Doctors could soon be able to test patients for 100 different conditions at once using a disposable microchip under development in the UK.
The ‘e-Gnosis’ chip could allow doctors to easily check samples of blood or saliva for different types of diseases, such as cancers, sexually transmitted infections or even allergies, using a rapid pregnancy-test-style reader connected to a smartphone or computer.
Like many new diagnosis technologies, the chip works by detecting molecules in the body that act as markers for a specific condition. But because it can also determine their concentration, it can check instantly for diseases that would otherwise need laboratory tests.
‘Although such systems exist to some degree, the fact that almost all of them rely on optical readers makes the setup cost, or the upfront cost, quite expensive,’ said the chip’s designer Dr Peter Kollensperger, a researcher at Imperial College London and recipient of a Royal Academy of Engineering enterprise fellowship.
‘That’s fine if you are a hospital running the same tests over and over again, but if you are a GP, or an outreach nurse, that may not be feasible. The chip could also be used in home monitoring, where patients take readings themselves instead of going to their GP or hospital.’
The e-Gnosis chip could also be used to detect other substances, such as drugs or pesticides in water, and Kollensperger believes targeting the sports market might be the easiest way to commercialise the technology before developing it for medical use.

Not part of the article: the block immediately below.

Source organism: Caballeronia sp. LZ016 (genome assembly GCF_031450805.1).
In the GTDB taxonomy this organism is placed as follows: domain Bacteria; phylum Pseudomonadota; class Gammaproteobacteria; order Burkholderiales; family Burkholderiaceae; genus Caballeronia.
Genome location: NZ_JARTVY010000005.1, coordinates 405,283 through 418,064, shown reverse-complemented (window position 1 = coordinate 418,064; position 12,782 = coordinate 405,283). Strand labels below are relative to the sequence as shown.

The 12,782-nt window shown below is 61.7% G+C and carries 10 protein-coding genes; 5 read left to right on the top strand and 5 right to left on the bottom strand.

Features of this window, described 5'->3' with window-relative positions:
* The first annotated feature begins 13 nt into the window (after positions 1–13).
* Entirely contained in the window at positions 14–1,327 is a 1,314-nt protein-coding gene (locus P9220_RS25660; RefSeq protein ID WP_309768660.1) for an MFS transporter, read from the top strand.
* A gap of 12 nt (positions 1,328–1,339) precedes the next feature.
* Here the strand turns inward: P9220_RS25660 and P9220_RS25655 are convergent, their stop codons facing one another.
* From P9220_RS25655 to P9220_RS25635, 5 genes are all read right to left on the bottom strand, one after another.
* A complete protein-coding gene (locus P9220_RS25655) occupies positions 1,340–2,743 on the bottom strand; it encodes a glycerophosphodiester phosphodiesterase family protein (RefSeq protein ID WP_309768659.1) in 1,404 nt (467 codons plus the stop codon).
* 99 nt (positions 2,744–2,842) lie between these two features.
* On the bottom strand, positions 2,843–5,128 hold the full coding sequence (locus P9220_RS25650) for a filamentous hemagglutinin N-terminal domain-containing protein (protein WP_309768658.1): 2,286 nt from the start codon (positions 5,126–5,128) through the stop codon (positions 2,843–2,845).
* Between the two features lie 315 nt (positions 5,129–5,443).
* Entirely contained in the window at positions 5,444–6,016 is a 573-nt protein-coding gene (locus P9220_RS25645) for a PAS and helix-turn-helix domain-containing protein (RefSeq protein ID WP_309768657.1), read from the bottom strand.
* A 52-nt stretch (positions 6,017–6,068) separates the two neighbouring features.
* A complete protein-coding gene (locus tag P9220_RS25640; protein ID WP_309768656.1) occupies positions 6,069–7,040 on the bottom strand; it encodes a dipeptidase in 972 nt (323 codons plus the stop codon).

The technology is based around a semiconductor sensor comprising an insulating layer covered in millions of nanometre-sized wells, which separates two sets of electrodes.
As the sample fluid is delivered to the chip, the molecular biomarkers get trapped in the wells, constricting their size and altering the current that passes between the electrodes.
The points where the electrodes intersect are known as pixels, each of which are around 100µm² in size and contain more than 100,000 nanowells filled with a specific type of antibody.
These antibodies each correspond to and bind with a specific biomarker and so different pixels can be used to detect different diseases on a single chip. The number of tests depends on the size of the pixel but a 3mm² chip could run 100 tests.
Using biomarkers and antibodies has become a common way of developing rapid tests but the technology is usually designed to produce a colour change, which only indicates whether or not a biomarker is present.
The e-Gnosis technology can use the current reading to calculate the concentration of the biomarkers, which is necessary for diagnosing some diseases such as prostate cancer but could also indicate how much medication is needed.
Kollensperger is hoping to produce a prototype chip running one or two tests over around 12 pixels by March next year.
‘In order to keep the chips as cheap as possible you want them as small as possible, which means you want to have the electrodes as close together as possible,’ he said. ‘And at some point, it becomes quite difficult to do larger readings of these in parallel to modify them chemically.
‘But the smaller you make the pixel, the fewer molecules you’d need to get a larger signal. These things are all interconnected and it depends what you’re looking for. Some tests might not be achievable for us.’